Matt Jones is the online sports director for the Arkansas Democrat-Gazette. A double graduate of the University of Arkansas, he is a member of the Football Writers Association of America and National Collegiate Baseball Writers Association, and voter for the Heisman Trophy and Biletnikoff Award.
Bonfield uses rare rule to his advantage
Arkansas' Luke Bonfield bats while Memphis' Jason Santana catches during a game Tuesday, April 18, 2017, in Fayetteville.
FAYETTEVILLE The three most common ways to reach base are with a hit, a walk or a hit-by-pitch.
Arkansas outfielder Luke Bonfield has developed a knack for a fourth method that works as well.
Bonfield reached base twice Tuesday by virtue of catcher's interference against Memphis - one apiece by catchers Jason Santana and Sam Nozicka. It marked the fifth and sixth times this season that Bonfield has reached base on such a call.
According to Baseball-Reference.com, catcher's interference is defined as "when the catcher makes contact with the batter (or his bat) during a pitch, or otherwise hinders or impedes a batter's ability to hit a pitched ball. In order for catcher's interference to be enforced, the batter must have been in a legal batting position with both feet within the batter's box."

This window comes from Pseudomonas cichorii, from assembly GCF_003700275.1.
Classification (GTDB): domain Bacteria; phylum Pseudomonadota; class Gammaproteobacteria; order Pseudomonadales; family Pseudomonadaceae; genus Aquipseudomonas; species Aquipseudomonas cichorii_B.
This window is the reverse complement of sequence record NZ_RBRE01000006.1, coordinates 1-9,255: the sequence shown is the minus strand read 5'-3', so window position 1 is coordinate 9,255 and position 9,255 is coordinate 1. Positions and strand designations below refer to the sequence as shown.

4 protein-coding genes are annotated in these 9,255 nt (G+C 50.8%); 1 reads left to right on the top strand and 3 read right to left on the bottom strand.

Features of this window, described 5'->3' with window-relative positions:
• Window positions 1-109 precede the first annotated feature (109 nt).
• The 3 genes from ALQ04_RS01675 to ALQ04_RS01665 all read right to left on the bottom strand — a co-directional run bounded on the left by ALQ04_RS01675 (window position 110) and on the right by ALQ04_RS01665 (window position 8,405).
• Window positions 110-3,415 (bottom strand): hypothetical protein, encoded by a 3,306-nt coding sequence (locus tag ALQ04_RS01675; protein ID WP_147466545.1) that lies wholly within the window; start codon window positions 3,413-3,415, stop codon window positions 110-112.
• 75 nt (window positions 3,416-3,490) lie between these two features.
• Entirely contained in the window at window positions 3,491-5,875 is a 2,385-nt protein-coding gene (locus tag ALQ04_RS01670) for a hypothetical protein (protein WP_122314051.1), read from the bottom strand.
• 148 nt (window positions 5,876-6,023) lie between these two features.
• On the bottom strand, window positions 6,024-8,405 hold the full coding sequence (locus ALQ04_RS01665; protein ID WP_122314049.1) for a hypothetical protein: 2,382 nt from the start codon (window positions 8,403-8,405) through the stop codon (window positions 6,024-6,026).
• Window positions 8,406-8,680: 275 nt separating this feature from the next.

To give an idea of how rare it is a batter to be interfered with twice in a game, it has happened only six times in MLB history. It is not an official stat in college baseball.
The rarity of the call led to an obvious question following the Razorbacks' 16-7 win Tuesday: Why is Bonfield so good at causing the catcher to interfere with his swing?
"Luke waits a long time to swing," Arkansas coach Dave Van Horn said. "He sees the ball deep and a lot of those balls he hits are going to go up the middle or go the other way. I see it happen when he gets down in the count and he's just trying to get a base hit."
Bonfield, who is batting .329 with 7 home runs and 37 RBI this season, went more in-depth.
"The way I look at mechanics is that I want to create early bat speed," Bonfield said. "That means you're getting the bat back here (emphasizes reaching back) before you go forward.
"When you get it back, it stays in the zone longer. I also stand pretty far back in the batter's box. I think a combination of those two things is doing it. I'm not trying to do it at all."
Memphis is the second team to interfere with Bonfield twice this season. Alabama's Taylor Poe had two interference calls during the Razorbacks' series there, although in separate games.
Bonfield said he has been surprised with the frequency in which interference has been called.
"I think it has to do a lot with the catchers, who are setting up with me closer than they think," Bonfield said. "(The impact) kind of shocks me as much as it shocks them."
The Razorbacks are scheduled to play Memphis again tonight at Dickey-Stephens Park in North Little Rock. Bonfield, the reigning SEC player of the week, is expected to be in the lineup.
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